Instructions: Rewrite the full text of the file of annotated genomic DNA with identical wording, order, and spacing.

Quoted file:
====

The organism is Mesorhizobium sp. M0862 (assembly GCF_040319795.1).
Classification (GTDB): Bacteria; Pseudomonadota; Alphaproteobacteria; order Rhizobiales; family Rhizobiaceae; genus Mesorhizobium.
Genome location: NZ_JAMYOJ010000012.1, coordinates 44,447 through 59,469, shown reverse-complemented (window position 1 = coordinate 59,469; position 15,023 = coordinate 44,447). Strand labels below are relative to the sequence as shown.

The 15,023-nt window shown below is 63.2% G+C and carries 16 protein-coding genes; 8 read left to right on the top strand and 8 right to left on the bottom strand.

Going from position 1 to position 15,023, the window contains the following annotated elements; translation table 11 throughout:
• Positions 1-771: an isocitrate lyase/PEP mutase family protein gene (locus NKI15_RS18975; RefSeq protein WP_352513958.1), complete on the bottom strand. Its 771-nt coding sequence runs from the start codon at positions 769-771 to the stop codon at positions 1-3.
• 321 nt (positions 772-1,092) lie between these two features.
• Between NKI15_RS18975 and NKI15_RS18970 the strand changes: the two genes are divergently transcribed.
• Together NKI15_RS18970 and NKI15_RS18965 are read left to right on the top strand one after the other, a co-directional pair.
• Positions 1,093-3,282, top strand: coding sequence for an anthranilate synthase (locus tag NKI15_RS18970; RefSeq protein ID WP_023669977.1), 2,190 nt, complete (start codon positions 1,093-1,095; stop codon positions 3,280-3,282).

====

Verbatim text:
The organism is Mesorhizobium sp. M0862 (assembly GCF_040319795.1).
Classification (GTDB): Bacteria; Pseudomonadota; Alphaproteobacteria; order Rhizobiales; family Rhizobiaceae; genus Mesorhizobium.
Genome location: NZ_JAMYOJ010000012.1, coordinates 44,447 through 59,469, shown reverse-complemented (window position 1 = coordinate 59,469; position 15,023 = coordinate 44,447). Strand labels below are relative to the sequence as shown.

The 15,023-nt window shown below is 63.2% G+C and carries 16 protein-coding genes; 8 read left to right on the top strand and 8 right to left on the bottom strand.

Going from position 1 to position 15,023, the window contains the following annotated elements; translation table 11 throughout:
• Positions 1-771: an isocitrate lyase/PEP mutase family protein gene (locus NKI15_RS18975; RefSeq protein WP_352513958.1), complete on the bottom strand. Its 771-nt coding sequence runs from the start codon at positions 769-771 to the stop codon at positions 1-3.
• 321 nt (positions 772-1,092) lie between these two features.
• Between NKI15_RS18975 and NKI15_RS18970 the strand changes: the two genes are divergently transcribed.
• Together NKI15_RS18970 and NKI15_RS18965 are read left to right on the top strand one after the other, a co-directional pair.
• Positions 1,093-3,282, top strand: coding sequence for an anthranilate synthase (locus tag NKI15_RS18970; RefSeq protein ID WP_023669977.1), 2,190 nt, complete (start codon positions 1,093-1,095; stop codon positions 3,280-3,282).